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Thread: Does Watching Professionals Perform Make Us Better Players?

  1. #1
    Join Date
    Jun 2018
    Sparta, Wisconsin, USA

    Default Does Watching Professionals Perform Make Us Better Players?

    When I used to play a lot of tennis,(I was never very good.) several studies by sports medicine and psychology groups showed that watching professional matches in person or on TV actually improved a person's performance afterward on the court.

    I scoffed when I first read that, but it was replicated by multiple studies. The consensus was that it had a similar effect that visualizing a match and the outcome prior to playing does.

    I'm wondering if the same is true for us amateurs after we watch performances by professional ukulele players?

    And does it happen regardless of the viewer's skill level?
    Last edited by Kenn2018; 06-06-2020 at 10:41 AM.
    There is a subtle yet profound difference between the learning of something and the knowing of that thing.
    You can learn by reading, but you don’t begin to know until you begin to try to do.

    —Lou Churchill, Plane & Pilot Magazine

  2. #2
    Join Date
    Mar 2014
    Ames, Iowa


    They inspire me, so if for nothing more than that they help.
    I don't want to live in a world that is linear.

    I just want everyone to understand that I am not a ukulele expert, even though it may look at times like I'm pretending to be.

  3. #3
    Join Date
    Aug 2019


    Absolutely. I've learned quite a few different techniques by simply watching someone else play so I have no doubt it's beneficial.

  4. #4
    Join Date
    Sep 2013
    Sunny Jersey - where the cows come from!


    "Back in the day" (before YouTube!) watching other players, be they professionals or competent amateurs, was one of the main sources of inspiration for those of us "of a certain age".
    Be it just a case of playing a different set of chord shapes under a capo to achieve that "unusual" effect, or slavishly remembering every subtle nuance of a performance for future replication, watching others play (note the plural) allowed us to develop our own styles, with a little bit from here and a bit more from somewhere else
    Some of it, even a lot of it, may be sub-conscious, but every so often, when that little finger sneaks out and frets a note you'd not played before, that's possibly where it came from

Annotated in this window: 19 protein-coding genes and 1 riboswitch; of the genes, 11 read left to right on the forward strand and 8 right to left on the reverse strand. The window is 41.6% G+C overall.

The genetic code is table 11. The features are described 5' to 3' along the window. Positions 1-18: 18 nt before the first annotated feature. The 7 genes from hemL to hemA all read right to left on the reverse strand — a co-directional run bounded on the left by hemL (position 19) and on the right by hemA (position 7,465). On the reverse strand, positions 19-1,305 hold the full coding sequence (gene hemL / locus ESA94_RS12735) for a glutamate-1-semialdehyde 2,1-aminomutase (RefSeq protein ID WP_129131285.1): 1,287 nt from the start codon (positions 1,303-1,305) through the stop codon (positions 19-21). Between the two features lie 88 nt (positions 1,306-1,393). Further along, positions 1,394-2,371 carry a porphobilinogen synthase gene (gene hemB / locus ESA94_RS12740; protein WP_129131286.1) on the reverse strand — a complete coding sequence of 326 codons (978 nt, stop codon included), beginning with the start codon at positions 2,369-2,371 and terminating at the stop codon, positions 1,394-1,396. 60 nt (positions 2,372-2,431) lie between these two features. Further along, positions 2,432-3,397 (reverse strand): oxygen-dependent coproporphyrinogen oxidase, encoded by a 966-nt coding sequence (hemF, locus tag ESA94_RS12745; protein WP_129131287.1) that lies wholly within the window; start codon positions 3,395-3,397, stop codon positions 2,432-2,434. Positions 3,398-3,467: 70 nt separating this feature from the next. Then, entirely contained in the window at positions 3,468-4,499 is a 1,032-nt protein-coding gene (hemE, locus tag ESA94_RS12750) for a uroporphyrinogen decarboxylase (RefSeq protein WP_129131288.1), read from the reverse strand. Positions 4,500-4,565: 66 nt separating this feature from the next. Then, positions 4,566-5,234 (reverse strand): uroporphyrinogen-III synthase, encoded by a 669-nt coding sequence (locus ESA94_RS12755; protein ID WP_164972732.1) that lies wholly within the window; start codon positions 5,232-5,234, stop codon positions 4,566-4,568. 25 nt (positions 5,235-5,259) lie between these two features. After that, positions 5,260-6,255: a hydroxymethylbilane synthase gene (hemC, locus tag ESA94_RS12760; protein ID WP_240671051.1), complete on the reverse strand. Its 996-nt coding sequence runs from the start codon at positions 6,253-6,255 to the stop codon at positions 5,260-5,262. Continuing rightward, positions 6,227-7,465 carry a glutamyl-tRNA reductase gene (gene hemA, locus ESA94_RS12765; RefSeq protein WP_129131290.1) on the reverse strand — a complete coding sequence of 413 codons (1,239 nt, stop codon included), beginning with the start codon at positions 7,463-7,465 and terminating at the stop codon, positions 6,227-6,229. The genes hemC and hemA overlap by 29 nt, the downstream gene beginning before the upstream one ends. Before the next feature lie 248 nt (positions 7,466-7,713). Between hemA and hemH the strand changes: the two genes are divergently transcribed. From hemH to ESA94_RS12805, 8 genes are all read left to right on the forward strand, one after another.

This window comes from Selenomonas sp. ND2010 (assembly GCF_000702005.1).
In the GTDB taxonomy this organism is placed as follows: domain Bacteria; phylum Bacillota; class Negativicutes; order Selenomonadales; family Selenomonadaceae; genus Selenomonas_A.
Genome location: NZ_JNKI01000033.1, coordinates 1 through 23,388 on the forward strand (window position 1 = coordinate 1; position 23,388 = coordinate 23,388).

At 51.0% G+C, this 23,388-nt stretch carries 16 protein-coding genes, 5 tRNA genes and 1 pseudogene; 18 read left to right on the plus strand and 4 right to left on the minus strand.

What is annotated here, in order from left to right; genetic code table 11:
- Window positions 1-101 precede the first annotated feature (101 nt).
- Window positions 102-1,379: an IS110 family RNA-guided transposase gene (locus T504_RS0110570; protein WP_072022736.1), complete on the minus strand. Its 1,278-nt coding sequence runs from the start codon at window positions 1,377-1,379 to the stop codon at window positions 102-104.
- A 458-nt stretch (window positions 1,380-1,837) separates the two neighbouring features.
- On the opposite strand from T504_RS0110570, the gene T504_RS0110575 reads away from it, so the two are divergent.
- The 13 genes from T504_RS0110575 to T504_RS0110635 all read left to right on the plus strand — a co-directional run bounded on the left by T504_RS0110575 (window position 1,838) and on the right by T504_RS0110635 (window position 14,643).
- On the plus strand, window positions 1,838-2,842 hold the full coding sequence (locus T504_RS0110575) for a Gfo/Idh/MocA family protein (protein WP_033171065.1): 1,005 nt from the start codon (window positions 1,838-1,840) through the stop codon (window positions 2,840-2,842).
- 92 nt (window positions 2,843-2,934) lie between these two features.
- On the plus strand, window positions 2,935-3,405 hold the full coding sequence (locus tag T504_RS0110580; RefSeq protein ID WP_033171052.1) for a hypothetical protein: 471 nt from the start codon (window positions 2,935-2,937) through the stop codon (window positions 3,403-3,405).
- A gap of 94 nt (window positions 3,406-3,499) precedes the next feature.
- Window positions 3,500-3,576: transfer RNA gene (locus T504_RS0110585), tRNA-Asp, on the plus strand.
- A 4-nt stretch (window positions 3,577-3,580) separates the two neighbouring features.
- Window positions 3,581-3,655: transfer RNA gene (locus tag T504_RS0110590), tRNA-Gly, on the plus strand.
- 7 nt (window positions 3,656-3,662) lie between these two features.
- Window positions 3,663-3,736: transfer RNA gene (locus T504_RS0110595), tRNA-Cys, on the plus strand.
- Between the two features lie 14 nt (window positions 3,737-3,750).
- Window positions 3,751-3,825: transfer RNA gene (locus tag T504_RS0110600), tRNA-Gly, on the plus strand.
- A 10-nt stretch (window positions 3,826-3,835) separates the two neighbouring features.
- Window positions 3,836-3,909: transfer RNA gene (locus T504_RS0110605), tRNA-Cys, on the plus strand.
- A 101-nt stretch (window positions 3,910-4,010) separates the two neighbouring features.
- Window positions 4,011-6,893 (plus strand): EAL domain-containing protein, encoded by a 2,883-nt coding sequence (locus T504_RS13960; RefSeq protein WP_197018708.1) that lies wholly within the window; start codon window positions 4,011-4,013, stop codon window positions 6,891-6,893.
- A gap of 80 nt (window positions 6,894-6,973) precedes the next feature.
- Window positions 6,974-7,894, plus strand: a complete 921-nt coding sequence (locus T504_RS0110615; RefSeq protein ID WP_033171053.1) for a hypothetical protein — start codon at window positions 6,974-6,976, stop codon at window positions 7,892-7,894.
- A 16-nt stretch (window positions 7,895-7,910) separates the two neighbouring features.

Enjoy !
    There are those who will wax lyrical about the ability to play a double shuffle with a split fan and a tight G-string ...
    it just makes me walk funny!

  5. #5
    Join Date
    Feb 2017


    I'm going to vote no. Playing is about playing. Watching with your eyes isn't going to make your fingers do what you want. To complicate matters, I never ever watch ukulele videos. I normally watch guitar or piano videos and translate what I can to my ukulele playing. I'm not contradicting what the others have said. I believe them when they say they benefit by watching other performers. I'm just saying what works for me.

  6. #6
    Join Date
    Apr 2016
    Moonta, South Australi.


    My belief is that watching professional musicians as well as gifted amateurs is enjoyable as well as inspirational, which can only result in us trying to emulate the experiences we've had, resulting in improving our skills.
    Cheers Santa.

    Pepe Romero Tiny Tenor.
    Kala Ziricote Tenor.
    Kala Concert FMCG.

  7. #7


    Yes, for a variety of reasons. You could gain insight to where they’re playing on the neck (a guitarist would watch SRV play on a concert video and say to himself “only, the notes are somewhere between the fifth and eleventh frets,”) or a specific technique. You hear with your ears (obviously) but seeing it done can help your mind gain traction as far as implementing it yourself. Not only that, but if you’re learning the same thing you’re seeing a better player perform, it helps as well.

    I know for me I came to the ukulele with an aggressive attack I got from playing guitar and it was only after watching videos of the greats that I learned to relax, breathe, and that the uke often sounds better when it played softer.

    Not to mention the fact it’s just plain inspirational or so frustrating you’ve just GOT to practice now!

  8. #8
    Join Date
    Dec 2009


    Sure. Like golfers watch video swing analyses of the pros, we watch how the best ukers play on video, and try to get better by adopting things from them. Just like golf, it is easier said than done.

  9. #9
    Join Date
    Aug 2016
    Twin Cities, Minnesota, USA


    I alternate between noticing something that I might want to try and incorporate into my own playing........and being depressed and demoralized knowing that I will never be anywhere near that good.
    Blackbird Farallon Ekoa Tenor
    Beltona Songster Resonator Tenor
    Klos Carbon Fiber Tenor
    Magic Fluke Tenor Firefly Banjolele

  10. #10
    Join Date
    Jan 2019
    Bay Area


    It helps me have epiphanies about certain hurdles as well as visualize techniques. I will also put on YouTube videos to get pumped to practice.
    Kala Ka-ZTP-CTG-CE - Uke Logic - Low G Soft Tension
    Enya X2K Tenor - D'Addario EJ87T - High G

    If you Uke easy, life will be hard. If you Uke hard, life will be easy.

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